Wednesday, September 1, 2010

Backup Considerations for Home Offices

Backup is the most expensive easy thing to forget about. It's like insurance. If you don’t have it, you will wish you had it, eventually. If you do have it, you think you rarely use it. When a crisis hits there is enough stress without dealing with the fact that you lost that important data on top of everything else.

There are many options to manage a backup. I recommend using more than one. You shouldn't put all your bytes in one basket.

Carbonite, Mozy, Dell Datasafe, Norton Online Backup and iDrive are a few of the many online backup solutions. For single computers it is a wonderful tool. You get data backed up to their server location secured and off-site automatically. Features and prices vary but there are some basic things I believe you should evaluate when making a decision on a service.

Your backup should be fully encrypted before it gets to their server. This means they can’t even look at it on their servers. All they see is there is a secure encrypted file. You have the encryption key and the ability to log in to see your files.

Can you recover everything up there or just one thing?  You may only have one file that got hosed by some bad program. You don't want to restore everything just to get at one thing.

Understand the amount of data and types of data you can save. If you have 30G of music and the backup plan allows for 25G total and of that 25G only half of it can be music files, the solution is not a good idea for you.

As with anything that seems easy and wonderful...... There are some caveats.

When you install the software it usually tells you it will set up the back up to run for standard settings automatically. Those settings include things in the “normal” places people put things. You should have the ability to go and mark anything that isn’t in that normal list to be included in the automatic backup.

Multiple hard drives may be an issue. If you store data on a C drive and a D drive or a C drive and an external hard drive you may only be able to back up data from the C drive. Know this limitation before you proceed. If you are trying to back up pictures and music from an external drive, it may not happen at all.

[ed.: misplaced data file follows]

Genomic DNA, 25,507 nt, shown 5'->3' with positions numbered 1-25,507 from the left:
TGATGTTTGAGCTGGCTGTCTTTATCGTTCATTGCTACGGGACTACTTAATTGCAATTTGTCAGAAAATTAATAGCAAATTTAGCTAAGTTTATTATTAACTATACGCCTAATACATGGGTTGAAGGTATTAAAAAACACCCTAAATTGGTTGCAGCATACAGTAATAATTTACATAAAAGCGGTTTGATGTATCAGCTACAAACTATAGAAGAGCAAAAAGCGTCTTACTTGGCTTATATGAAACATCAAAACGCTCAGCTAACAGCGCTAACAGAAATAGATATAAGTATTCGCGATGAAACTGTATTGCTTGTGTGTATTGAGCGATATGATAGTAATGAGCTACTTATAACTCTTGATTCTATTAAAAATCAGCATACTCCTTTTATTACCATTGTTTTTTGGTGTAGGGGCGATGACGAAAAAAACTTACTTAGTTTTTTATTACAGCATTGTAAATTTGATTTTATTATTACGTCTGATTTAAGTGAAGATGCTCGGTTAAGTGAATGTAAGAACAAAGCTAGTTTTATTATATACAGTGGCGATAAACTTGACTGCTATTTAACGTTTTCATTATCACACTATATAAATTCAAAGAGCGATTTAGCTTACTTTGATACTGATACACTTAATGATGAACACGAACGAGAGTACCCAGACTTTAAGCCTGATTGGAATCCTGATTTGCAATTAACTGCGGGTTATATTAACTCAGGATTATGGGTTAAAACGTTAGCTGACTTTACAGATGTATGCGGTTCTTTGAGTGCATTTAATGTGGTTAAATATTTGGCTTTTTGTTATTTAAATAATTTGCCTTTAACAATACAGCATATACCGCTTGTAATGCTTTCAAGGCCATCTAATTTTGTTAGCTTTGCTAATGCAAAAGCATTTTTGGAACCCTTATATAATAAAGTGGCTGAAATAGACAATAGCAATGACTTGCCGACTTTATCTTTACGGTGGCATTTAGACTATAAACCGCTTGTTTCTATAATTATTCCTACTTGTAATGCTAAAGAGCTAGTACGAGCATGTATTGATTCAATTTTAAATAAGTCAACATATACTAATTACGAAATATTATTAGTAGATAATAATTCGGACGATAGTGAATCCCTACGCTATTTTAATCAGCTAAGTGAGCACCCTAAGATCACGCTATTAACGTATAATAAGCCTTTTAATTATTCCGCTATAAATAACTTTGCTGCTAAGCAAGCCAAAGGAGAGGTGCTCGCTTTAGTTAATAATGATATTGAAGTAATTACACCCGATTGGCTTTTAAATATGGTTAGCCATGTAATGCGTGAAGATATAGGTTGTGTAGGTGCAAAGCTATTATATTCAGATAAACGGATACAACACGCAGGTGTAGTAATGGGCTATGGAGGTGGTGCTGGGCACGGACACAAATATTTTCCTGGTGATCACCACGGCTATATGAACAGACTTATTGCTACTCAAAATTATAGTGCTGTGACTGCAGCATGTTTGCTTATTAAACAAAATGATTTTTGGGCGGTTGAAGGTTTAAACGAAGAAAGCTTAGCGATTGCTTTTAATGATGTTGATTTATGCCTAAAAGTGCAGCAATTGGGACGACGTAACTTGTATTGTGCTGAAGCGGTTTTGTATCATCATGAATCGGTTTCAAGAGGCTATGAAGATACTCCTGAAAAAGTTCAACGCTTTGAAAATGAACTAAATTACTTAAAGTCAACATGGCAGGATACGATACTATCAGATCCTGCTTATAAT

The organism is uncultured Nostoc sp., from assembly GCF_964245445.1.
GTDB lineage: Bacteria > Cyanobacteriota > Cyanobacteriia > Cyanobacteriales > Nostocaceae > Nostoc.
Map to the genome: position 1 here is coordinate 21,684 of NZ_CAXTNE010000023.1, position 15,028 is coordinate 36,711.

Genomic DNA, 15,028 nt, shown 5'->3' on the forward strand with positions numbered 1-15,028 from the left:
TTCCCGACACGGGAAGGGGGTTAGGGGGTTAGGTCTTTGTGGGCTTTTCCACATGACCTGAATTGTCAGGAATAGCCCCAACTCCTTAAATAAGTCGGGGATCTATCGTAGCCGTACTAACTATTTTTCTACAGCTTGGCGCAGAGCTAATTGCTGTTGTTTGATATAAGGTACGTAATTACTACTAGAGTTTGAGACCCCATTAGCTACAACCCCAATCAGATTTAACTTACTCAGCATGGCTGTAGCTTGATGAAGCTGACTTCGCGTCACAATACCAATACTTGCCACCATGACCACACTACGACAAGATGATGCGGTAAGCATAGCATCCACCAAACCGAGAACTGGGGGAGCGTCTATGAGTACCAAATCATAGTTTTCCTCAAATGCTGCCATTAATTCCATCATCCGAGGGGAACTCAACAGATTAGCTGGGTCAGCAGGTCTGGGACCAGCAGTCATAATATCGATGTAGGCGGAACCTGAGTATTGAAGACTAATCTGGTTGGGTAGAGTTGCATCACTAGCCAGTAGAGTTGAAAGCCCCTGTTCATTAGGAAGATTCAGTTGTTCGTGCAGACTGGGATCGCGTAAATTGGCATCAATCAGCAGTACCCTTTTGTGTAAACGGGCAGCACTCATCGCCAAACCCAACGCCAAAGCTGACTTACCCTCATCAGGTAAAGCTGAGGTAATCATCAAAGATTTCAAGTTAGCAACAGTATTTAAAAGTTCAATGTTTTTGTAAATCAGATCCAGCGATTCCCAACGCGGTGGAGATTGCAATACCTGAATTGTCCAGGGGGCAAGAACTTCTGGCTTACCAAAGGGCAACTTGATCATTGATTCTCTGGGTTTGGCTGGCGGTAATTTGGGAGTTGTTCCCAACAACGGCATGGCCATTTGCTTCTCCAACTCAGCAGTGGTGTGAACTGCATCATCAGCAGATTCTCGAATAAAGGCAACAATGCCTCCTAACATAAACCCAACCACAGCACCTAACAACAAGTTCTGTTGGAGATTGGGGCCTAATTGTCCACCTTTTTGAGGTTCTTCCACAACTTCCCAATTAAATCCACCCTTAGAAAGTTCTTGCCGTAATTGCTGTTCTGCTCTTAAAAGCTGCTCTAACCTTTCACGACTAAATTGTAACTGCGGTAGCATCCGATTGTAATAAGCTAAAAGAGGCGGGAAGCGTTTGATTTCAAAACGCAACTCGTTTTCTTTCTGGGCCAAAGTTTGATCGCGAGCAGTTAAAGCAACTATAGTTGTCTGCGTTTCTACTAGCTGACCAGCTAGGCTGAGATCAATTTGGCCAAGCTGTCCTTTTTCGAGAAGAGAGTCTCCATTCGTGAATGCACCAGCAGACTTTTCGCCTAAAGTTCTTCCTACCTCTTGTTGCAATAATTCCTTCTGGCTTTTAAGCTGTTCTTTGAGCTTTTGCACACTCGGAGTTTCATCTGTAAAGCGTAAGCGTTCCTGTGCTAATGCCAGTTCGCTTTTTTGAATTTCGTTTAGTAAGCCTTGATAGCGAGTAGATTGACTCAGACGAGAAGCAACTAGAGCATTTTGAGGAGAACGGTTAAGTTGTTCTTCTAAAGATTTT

Unless you are sure what you have to be backed up and where it is stored, you can’t be sure everything you need is actually being backed up.

A slow computer on a slow connection will get slower running these online backup routines. They may tell you it doesn't create a problem but it does impact the system. You don't notice it very much on a newer, faster machine but you will on an older one. There are some tweaks you can do to help with that on the settings, usually.

As I mentioned originally, I suggest there are multiple backup options in your plans. You don't have to back up every single thing twice but important things should be redundantly backed up. Important documents or financial records, a DJs music collection or a photographers pictures or any other thing you hold dear should be saved in multiple places.

Consider using a flash drive to save those really important things separately from time-to-time. For example, financial records should be saved at the end of a period and then drop them off in a safety deposit box. The tiny flash drives hold plenty of data without taking up lots of space.

Also, consider investing in an external hard drive to use just for backing things up. Your system can be set up to save certain things automatically or you can do it manually. This solution protects your data in the event of a system failure but not if your computer and hard drive meet a miscreant or Mother Nature's Fury while in the same physical location.

Finally, a periodic review of what is being backed up and where is always a good idea. In the digital world we live in today we need to keep copies of everything important just like we did before with paper.

Yes, I said "we" - I am that old. :)

No comments:

Post a Comment